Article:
- Jun 15, '10 by mersekrnI am not sure if I'm repeating anything that others wrote because I didn't read their posts completely. I am a Utilization Review Nurse Consultant for Aetna. I have been there for 3 years. The position does not require any previous UR experience, just the willingness and enthusiasm to learn. Aetna is worldwide and positions are available almost anywhere in the US and many parts of the world as well. What IS required is strong clinical skills and good technical skills. I run an average of 5 different programs simultaneously in order to do my Job. Aetna offers the ability to eventually work at home once you are successful in the role. This position is much like nursing, you are trained in all aspects of the position. We perform review of inpatient cases as well as some ambulatory cases that require review. Again, this is something that you can be trained to do.
If Utilization review is something that interests you, I encourage you to work towards that goal. If it turns out to be something you don't care for, you always have your nursing to fall back on. Also, Aetna has some positions for precertification review nurses that are LPN's. So this is not just an RN role.
I enjoy working for Aetna, I feel they are a strong leader in the insurance industry. The benefits are outstanding, the pay is extremely competitive. You feel like you are part of the big picture in many ways at Aetna. There are different avenues you can go with Aetna other than UR. You can do training and development, case management, quality assurance and beyond. There are so many opportunities, the list is endless.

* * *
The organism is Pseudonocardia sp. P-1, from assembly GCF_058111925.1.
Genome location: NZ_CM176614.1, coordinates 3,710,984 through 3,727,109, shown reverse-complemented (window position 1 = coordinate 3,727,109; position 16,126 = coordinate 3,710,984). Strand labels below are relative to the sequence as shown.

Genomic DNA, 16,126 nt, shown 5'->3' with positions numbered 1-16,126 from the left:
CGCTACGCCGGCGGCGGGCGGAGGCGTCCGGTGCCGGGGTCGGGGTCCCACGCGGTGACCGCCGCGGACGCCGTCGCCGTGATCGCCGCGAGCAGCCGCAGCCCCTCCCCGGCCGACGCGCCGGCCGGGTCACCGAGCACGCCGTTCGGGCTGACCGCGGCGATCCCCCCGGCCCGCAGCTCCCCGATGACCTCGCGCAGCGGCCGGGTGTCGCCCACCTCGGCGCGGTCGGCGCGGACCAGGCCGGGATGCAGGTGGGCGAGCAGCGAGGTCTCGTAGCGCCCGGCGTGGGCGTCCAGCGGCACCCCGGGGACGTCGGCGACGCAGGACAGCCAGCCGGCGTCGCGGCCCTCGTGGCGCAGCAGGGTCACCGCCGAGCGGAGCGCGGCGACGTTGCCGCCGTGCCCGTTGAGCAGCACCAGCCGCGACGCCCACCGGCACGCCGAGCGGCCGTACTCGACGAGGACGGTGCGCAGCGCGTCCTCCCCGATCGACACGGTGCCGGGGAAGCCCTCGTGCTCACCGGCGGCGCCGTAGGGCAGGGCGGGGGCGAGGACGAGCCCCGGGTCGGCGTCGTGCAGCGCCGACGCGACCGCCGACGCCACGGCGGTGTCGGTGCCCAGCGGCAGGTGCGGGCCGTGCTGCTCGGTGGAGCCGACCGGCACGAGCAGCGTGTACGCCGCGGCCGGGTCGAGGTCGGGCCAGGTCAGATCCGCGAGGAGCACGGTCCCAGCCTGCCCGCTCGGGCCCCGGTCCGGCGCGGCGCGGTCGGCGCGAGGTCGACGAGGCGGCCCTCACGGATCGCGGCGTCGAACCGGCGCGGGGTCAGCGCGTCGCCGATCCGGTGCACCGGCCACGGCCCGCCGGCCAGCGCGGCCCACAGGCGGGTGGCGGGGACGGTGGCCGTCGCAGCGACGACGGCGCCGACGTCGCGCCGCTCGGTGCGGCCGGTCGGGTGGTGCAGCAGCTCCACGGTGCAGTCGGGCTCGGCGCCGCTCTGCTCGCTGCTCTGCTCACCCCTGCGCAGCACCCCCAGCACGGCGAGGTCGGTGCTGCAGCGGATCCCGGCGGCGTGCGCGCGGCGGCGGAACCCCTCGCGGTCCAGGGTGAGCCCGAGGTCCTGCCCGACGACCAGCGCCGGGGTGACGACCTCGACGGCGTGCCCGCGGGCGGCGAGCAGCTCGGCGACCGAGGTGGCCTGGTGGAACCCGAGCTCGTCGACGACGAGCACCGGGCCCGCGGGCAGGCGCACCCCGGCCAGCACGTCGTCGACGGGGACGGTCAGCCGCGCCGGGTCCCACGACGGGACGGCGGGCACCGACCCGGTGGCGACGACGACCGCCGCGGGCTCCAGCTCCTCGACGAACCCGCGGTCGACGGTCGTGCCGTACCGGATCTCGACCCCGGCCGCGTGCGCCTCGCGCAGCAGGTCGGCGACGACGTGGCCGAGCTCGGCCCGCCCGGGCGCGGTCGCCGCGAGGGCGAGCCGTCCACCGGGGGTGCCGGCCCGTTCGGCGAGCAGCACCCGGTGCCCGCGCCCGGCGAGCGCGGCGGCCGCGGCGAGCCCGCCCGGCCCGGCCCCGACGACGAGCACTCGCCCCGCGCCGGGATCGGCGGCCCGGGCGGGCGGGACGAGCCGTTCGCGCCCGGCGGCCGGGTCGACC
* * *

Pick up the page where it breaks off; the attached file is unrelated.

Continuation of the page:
I wish you luck.
- Feb 9, '11 by dkosheaIrecently applied for a utilization job at aetna. I am hoping that my years of experience as a staff RN in a hospital doesnt hurt me due to salary. I am willing to take a lower salary to get away from floor nursing. Anyone have any suggestions on how to deal with this?
- Feb 9, '11 by ljkeeneMost utilzation jobs that I am aware of pays less, I guess because they can. There is always someone who will take the the job for the pay they offer. Nursing happens to be one of the few jobs/professions where you earn a decrease in pay the longer you are in the profession. They want and need your clinical expertise but because they can get away with it they pay less. With that said I do like what I do and after decades on the floor it is much easier on the body.